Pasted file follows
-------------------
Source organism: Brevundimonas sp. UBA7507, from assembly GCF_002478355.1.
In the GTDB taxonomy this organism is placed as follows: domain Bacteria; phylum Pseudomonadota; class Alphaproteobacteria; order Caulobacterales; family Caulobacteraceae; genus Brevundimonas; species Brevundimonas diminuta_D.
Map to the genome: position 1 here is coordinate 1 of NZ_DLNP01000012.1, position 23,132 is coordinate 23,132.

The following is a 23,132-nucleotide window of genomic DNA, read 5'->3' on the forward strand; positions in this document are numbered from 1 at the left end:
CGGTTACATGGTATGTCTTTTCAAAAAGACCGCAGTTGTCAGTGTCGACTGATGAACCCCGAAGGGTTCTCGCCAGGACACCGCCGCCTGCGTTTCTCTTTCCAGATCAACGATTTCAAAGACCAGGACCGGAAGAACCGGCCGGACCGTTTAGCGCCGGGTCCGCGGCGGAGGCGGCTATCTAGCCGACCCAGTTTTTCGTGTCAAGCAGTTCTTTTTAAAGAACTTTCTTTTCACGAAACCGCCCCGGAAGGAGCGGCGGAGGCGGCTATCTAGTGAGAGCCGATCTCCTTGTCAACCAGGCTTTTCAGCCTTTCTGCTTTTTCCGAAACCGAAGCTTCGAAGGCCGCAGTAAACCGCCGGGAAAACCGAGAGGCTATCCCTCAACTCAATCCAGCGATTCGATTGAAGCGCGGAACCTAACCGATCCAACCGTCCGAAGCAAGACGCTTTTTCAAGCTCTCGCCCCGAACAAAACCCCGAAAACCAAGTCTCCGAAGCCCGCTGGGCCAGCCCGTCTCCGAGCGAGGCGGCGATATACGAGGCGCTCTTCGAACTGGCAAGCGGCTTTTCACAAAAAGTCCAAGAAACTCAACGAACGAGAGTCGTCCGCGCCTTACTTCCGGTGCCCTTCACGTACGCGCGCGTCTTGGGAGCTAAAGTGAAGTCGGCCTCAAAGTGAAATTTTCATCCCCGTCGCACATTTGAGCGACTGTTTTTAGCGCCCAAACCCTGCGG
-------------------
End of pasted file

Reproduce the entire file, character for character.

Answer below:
Source organism: Brevundimonas sp. UBA7507, from assembly GCF_002478355.1.
In the GTDB taxonomy this organism is placed as follows: domain Bacteria; phylum Pseudomonadota; class Alphaproteobacteria; order Caulobacterales; family Caulobacteraceae; genus Brevundimonas; species Brevundimonas diminuta_D.
Map to the genome: position 1 here is coordinate 1 of NZ_DLNP01000012.1, position 23,132 is coordinate 23,132.

The following is a 23,132-nucleotide window of genomic DNA, read 5'->3' on the forward strand; positions in this document are numbered from 1 at the left end:
CGGTTACATGGTATGTCTTTTCAAAAAGACCGCAGTTGTCAGTGTCGACTGATGAACCCCGAAGGGTTCTCGCCAGGACACCGCCGCCTGCGTTTCTCTTTCCAGATCAACGATTTCAAAGACCAGGACCGGAAGAACCGGCCGGACCGTTTAGCGCCGGGTCCGCGGCGGAGGCGGCTATCTAGCCGACCCAGTTTTTCGTGTCAAGCAGTTCTTTTTAAAGAACTTTCTTTTCACGAAACCGCCCCGGAAGGAGCGGCGGAGGCGGCTATCTAGTGAGAGCCGATCTCCTTGTCAACCAGGCTTTTCAGCCTTTCTGCTTTTTCCGAAACCGAAGCTTCGAAGGCCGCAGTAAACCGCCGGGAAAACCGAGAGGCTATCCCTCAACTCAATCCAGCGATTCGATTGAAGCGCGGAACCTAACCGATCCAACCGTCCGAAGCAAGACGCTTTTTCAAGCTCTCGCCCCGAACAAAACCCCGAAAACCAAGTCTCCGAAGCCCGCTGGGCCAGCCCGTCTCCGAGCGAGGCGGCGATATACGAGGCGCTCTTCGAACTGGCAAGCGGCTTTTCACAAAAAGTCCAAGAAACTCAACGAACGAGAGTCGTCCGCGCCTTACTTCCGGTGCCCTTCACGTACGCGCGCGTCTTGGGAGCTAAAGTGAAGTCGGCCTCAAAGTGAAATTTTCATCCCCGTCGCACATTTGAGCGACTGTTTTTAGCGCCCAAACCCTGCGG